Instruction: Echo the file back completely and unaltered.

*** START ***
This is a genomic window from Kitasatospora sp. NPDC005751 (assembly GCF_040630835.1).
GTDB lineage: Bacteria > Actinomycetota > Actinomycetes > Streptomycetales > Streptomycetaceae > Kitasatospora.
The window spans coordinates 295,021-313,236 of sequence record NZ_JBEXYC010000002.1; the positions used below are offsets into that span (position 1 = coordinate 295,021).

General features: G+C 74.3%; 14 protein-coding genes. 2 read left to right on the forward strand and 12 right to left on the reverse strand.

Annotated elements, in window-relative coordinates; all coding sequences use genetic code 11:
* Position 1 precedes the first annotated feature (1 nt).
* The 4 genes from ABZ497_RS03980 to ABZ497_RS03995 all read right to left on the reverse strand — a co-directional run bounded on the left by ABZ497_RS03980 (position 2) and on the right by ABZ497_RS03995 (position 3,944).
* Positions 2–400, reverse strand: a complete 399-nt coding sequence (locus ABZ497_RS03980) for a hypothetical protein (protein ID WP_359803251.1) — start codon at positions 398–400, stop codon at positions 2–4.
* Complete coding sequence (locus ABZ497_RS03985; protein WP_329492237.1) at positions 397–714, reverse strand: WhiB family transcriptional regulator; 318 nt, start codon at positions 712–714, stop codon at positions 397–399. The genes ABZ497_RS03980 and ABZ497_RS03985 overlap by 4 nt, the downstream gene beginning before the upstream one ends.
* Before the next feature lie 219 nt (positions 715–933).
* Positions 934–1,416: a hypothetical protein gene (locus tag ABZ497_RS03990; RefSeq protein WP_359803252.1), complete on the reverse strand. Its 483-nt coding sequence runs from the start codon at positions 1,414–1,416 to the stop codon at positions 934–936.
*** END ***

This is a genomic window from Kitasatospora sp. NPDC005751 (assembly GCF_040630835.1).
GTDB lineage: Bacteria > Actinomycetota > Actinomycetes > Streptomycetales > Streptomycetaceae > Kitasatospora.
The window spans coordinates 295,021-313,236 of sequence record NZ_JBEXYC010000002.1; the positions used below are offsets into that span (position 1 = coordinate 295,021).

General features: G+C 74.3%; 14 protein-coding genes. 2 read left to right on the forward strand and 12 right to left on the reverse strand.

Annotated elements, in window-relative coordinates; all coding sequences use genetic code 11:
* Position 1 precedes the first annotated feature (1 nt).
* The 4 genes from ABZ497_RS03980 to ABZ497_RS03995 all read right to left on the reverse strand — a co-directional run bounded on the left by ABZ497_RS03980 (position 2) and on the right by ABZ497_RS03995 (position 3,944).
* Positions 2–400, reverse strand: a complete 399-nt coding sequence (locus ABZ497_RS03980) for a hypothetical protein (protein ID WP_359803251.1) — start codon at positions 398–400, stop codon at positions 2–4.
* Complete coding sequence (locus ABZ497_RS03985; protein WP_329492237.1) at positions 397–714, reverse strand: WhiB family transcriptional regulator; 318 nt, start codon at positions 712–714, stop codon at positions 397–399. The genes ABZ497_RS03980 and ABZ497_RS03985 overlap by 4 nt, the downstream gene beginning before the upstream one ends.
* Before the next feature lie 219 nt (positions 715–933).
* Positions 934–1,416: a hypothetical protein gene (locus tag ABZ497_RS03990; RefSeq protein WP_359803252.1), complete on the reverse strand. Its 483-nt coding sequence runs from the start codon at positions 1,414–1,416 to the stop codon at positions 934–936.